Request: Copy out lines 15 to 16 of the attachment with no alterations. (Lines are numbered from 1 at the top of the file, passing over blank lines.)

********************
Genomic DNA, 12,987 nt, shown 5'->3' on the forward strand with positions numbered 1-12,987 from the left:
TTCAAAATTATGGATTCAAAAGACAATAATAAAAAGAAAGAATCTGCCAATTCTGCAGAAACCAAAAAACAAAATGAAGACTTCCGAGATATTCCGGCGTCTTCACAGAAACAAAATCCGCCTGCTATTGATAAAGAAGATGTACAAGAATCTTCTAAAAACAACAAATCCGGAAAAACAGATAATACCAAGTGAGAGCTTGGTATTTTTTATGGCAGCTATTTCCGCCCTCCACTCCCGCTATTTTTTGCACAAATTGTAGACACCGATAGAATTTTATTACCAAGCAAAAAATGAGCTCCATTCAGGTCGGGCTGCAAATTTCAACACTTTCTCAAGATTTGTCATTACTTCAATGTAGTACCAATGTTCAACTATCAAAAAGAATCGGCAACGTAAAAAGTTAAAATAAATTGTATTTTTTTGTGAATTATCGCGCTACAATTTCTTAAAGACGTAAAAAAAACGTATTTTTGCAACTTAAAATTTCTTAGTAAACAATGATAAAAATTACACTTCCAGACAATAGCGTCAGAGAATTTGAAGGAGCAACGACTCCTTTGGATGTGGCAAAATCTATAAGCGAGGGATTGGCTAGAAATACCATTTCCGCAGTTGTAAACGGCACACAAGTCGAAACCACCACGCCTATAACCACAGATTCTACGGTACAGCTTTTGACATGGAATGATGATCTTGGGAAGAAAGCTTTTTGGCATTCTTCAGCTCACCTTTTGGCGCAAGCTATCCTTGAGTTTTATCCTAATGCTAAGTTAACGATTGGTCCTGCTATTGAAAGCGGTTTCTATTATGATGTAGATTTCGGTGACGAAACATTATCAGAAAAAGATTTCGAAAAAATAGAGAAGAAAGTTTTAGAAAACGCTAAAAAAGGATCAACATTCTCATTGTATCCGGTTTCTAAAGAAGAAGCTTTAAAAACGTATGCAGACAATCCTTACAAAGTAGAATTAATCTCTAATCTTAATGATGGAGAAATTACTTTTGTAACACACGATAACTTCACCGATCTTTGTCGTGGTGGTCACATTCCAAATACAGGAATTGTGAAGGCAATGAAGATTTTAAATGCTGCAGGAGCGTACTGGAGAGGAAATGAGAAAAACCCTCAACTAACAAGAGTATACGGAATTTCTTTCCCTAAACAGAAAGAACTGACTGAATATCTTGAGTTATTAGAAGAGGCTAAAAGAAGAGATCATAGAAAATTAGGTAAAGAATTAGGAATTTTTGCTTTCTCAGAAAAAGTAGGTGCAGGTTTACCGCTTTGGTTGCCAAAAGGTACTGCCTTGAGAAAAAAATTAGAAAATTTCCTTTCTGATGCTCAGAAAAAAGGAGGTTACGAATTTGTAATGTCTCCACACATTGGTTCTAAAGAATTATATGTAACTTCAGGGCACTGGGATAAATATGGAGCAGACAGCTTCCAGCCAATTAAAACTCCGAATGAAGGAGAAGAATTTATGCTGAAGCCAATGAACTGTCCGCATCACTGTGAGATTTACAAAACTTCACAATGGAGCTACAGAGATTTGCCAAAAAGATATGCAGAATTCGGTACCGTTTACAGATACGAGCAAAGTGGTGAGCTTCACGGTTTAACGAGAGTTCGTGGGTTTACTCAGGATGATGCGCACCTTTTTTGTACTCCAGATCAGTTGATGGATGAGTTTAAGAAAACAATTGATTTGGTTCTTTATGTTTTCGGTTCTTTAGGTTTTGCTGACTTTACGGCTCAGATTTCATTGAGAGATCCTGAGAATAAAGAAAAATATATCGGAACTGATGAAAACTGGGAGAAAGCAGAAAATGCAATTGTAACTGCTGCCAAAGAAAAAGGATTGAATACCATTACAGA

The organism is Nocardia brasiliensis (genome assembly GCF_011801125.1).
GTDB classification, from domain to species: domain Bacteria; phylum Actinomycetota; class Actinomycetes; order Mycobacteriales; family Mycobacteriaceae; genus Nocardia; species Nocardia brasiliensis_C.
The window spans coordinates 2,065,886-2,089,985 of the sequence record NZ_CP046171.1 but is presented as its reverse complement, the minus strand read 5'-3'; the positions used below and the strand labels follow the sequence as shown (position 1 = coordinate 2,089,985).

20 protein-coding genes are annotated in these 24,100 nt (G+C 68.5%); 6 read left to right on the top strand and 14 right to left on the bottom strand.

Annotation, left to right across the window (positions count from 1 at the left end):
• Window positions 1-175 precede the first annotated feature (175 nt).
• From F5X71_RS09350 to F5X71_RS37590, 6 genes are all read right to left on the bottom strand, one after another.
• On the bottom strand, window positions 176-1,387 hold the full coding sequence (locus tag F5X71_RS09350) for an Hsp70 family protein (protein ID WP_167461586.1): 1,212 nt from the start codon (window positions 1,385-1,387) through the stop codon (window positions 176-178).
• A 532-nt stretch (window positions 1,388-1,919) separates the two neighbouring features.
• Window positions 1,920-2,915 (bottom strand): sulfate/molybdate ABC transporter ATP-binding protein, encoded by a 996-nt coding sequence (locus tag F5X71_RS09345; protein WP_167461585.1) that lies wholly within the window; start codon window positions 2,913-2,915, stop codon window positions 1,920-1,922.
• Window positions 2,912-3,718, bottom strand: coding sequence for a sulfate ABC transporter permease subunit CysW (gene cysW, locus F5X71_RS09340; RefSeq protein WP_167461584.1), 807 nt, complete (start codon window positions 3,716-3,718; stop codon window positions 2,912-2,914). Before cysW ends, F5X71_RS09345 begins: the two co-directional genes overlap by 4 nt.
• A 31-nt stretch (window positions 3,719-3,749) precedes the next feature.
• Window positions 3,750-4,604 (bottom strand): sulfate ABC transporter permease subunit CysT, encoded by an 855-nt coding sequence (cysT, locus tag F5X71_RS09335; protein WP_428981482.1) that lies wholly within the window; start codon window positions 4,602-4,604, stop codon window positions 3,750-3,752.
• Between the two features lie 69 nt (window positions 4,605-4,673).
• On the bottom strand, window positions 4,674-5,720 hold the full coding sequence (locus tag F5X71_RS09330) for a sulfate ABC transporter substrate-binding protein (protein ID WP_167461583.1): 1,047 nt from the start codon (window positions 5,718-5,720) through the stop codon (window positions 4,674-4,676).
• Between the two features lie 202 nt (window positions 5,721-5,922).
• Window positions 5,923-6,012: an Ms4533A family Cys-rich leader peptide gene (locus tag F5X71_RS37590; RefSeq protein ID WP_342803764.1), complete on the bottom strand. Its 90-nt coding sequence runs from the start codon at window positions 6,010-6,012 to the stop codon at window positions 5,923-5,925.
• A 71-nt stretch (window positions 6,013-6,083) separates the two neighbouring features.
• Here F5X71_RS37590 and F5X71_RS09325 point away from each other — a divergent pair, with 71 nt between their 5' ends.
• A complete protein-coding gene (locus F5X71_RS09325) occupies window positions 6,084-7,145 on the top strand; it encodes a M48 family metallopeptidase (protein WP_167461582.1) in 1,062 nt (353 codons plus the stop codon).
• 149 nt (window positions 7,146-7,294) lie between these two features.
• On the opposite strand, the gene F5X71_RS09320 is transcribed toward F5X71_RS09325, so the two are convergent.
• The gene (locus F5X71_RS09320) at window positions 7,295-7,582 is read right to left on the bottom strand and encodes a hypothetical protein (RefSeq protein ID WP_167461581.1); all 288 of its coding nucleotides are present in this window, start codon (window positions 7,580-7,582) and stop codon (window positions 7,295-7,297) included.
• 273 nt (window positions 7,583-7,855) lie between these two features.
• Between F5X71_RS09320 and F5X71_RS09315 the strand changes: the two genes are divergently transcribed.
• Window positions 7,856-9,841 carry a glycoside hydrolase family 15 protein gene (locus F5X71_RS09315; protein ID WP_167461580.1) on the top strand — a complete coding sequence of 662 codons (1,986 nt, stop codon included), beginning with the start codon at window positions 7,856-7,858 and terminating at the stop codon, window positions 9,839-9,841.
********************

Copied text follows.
• Window positions 3,750-4,604 (bottom strand): sulfate ABC transporter permease subunit CysT, encoded by an 855-nt coding sequence (cysT, locus tag F5X71_RS09335; protein WP_428981482.1) that lies wholly within the window; start codon window positions 4,602-4,604, stop codon window positions 3,750-3,752.
• Between the two features lie 69 nt (window positions 4,605-4,673).